In the meanwhile it is necessary to increase database management inside SU environment, maybe think to unify Layout to SU, and create a new Big BIM platform where models will be lighter then Revit, user friendly, and stable (I don t know if you try to do some projects in revit, it crashed frequently!), for sure trimble has to work a bit on the management of big files also.
I think that Tekla is a fantastic platform, but it is used more from contractors and not from designer. SU will have the chance to cover concept design stage, and developed design stage for realize of high detailed IFC drawings and schedules for general contractors.
To finish the last point that it is necessary to consider is the visual programming, Dynamo is growing up quickly and it helps a lot in modeling, drawings managements, repetitive actions, sharing data with databased. In SU only this year a company is trying to develop a similar platform for SU,called VIZ, but it is still in beta version. This will be the new way to work in the future…I think that trimble has to provide same possibility…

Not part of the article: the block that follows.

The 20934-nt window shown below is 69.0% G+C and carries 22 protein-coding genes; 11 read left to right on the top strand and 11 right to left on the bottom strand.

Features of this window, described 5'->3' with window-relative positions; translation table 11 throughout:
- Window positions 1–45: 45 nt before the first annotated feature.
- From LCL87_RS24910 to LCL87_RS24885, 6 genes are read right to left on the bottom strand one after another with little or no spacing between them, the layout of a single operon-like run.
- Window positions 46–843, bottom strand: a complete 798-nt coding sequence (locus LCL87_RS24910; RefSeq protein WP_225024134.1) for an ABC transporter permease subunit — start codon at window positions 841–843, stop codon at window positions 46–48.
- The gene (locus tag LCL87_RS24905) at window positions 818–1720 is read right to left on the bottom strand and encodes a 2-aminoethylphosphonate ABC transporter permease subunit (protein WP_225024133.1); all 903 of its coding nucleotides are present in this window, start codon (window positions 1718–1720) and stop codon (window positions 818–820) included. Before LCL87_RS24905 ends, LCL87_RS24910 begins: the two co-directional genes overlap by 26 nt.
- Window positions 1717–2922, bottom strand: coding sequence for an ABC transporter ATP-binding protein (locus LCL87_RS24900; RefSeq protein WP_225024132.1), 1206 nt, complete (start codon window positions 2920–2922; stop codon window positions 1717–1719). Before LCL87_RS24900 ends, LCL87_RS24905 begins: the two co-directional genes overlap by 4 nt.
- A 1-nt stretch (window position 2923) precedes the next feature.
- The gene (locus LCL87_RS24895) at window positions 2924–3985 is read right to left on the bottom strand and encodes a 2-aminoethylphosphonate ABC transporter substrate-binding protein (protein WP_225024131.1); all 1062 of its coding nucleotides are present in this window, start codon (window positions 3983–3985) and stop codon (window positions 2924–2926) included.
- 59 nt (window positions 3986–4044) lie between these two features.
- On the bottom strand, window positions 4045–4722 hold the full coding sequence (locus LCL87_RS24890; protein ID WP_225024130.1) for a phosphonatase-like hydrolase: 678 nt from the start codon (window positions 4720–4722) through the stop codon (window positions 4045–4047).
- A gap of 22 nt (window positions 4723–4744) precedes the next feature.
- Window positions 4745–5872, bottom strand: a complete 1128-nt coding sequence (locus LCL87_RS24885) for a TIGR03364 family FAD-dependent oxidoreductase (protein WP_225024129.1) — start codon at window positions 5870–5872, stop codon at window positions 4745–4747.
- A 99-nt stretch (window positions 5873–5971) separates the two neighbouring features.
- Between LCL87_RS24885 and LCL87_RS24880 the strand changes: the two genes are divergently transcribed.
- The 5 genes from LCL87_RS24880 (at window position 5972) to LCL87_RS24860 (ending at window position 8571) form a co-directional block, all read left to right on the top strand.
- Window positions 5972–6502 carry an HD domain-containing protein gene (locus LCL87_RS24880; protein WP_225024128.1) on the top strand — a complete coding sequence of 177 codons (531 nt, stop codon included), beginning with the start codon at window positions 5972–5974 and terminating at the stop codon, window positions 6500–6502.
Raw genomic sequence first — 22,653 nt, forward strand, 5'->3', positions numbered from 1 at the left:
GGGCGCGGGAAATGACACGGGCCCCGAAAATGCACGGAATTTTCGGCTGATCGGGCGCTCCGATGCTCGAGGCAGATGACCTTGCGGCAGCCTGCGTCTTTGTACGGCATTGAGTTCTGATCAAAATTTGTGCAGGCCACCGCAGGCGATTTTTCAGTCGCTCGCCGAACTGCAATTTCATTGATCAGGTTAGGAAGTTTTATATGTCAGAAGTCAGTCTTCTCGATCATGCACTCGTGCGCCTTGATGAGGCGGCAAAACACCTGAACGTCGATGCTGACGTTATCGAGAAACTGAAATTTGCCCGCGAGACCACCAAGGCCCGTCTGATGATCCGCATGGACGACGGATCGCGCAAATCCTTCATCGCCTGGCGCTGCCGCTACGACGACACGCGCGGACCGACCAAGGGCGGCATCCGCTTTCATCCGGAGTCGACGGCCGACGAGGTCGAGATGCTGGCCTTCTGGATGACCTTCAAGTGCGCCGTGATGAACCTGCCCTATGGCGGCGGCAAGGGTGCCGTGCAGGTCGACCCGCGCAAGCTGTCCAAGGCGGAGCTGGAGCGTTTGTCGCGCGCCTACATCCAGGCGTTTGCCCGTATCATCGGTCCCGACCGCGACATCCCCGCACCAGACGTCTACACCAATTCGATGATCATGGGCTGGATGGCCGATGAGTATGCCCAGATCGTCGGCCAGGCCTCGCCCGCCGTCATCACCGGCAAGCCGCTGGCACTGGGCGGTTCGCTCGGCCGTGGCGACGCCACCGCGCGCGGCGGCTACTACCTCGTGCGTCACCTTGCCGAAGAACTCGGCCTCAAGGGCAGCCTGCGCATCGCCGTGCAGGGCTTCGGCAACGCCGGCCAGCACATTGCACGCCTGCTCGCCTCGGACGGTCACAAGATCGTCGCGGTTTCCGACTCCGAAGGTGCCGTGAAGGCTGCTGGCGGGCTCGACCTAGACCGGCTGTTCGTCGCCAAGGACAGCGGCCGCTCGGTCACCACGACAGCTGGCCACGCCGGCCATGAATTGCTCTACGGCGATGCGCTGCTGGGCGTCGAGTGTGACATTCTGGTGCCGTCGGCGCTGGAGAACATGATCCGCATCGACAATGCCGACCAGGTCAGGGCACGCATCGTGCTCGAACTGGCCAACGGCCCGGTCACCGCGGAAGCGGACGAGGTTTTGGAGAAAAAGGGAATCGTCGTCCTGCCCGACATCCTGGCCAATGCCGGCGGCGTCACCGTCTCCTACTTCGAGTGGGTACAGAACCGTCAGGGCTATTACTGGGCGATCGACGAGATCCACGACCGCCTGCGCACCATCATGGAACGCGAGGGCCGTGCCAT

Say this, I happy to know to be not alone…let’s keep ours fingers crossed ;-)…waiting some good news from Trimble…

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Hi, very interesting to hear how others are trying to work with SU in the context of BIM & what the implications are…
Basically, for the moment, although geometrically there is no limit to the detail we can attain in SU, we are left standing at the start line concerning alpha-numeric data.
From what I understood from Dan Rathbun (look higher in this thread) even if some whizz wanted to write a clever set of tools for enriching the data linked to our objects, it would get lost at the gate when exporting to IFC.